The reinstated comprehensive motorcycle helmet law in Texas

Mounce, Nancy H. / Brackett, Quinn R. / Hinshaw, Wanda M. / Lund, Adrian K. / Wells, JoAnn K.
Insurance Institute for Highway Safety
September 1992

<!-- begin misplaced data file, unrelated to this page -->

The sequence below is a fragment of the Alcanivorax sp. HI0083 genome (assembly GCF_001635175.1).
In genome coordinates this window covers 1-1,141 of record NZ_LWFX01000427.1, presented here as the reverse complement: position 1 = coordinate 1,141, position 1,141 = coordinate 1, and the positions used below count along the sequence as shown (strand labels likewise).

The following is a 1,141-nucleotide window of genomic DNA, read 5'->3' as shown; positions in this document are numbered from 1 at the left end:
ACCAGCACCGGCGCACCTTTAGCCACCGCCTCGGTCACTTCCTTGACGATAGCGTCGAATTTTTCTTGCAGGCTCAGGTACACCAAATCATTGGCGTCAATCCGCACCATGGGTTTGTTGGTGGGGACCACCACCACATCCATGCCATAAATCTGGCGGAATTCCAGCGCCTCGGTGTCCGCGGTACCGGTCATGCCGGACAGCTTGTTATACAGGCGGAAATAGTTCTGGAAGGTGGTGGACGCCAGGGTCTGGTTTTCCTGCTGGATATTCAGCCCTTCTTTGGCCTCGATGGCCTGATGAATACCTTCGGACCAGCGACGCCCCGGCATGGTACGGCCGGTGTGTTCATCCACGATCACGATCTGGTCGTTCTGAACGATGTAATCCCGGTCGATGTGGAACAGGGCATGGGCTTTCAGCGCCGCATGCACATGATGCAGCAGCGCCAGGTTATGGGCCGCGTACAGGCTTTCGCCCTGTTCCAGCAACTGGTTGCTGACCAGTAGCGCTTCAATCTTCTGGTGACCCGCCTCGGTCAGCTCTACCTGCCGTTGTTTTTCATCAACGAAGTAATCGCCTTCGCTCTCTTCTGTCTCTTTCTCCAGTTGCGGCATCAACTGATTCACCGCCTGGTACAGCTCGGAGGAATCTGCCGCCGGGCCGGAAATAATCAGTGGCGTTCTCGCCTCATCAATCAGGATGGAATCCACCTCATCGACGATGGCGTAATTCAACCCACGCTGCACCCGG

On September 1, 1989, Texas reinstituted mandatory helmet use for motorcyclists of all ages. Time series analyses of police-reported crashes in the state indicate an 11% reduction in serious injury crashes per registered motorcycle as a result of the law change, which corresponds to about 500 fewer serious injury crashes during 1990. A comparison of hospital injury information during the first nine months of the law with information from a study of the same hospitals three years earlier confirmed that injured cyclists not wearing helmets were twice as likely to have suffered a head injury and four times as likely to have suffered a serious one (AIS 3-6) as injured cyclists who were wearing helmets. Compared with cyclists injured before the law, those injured after the law suffered less serious injuries (as measured by Injury Severity Scores). Motorcyclists reporting to the hospitals with injuries after the law change were less likely to have head, face, or external (superficial cuts and bruises) injuries.

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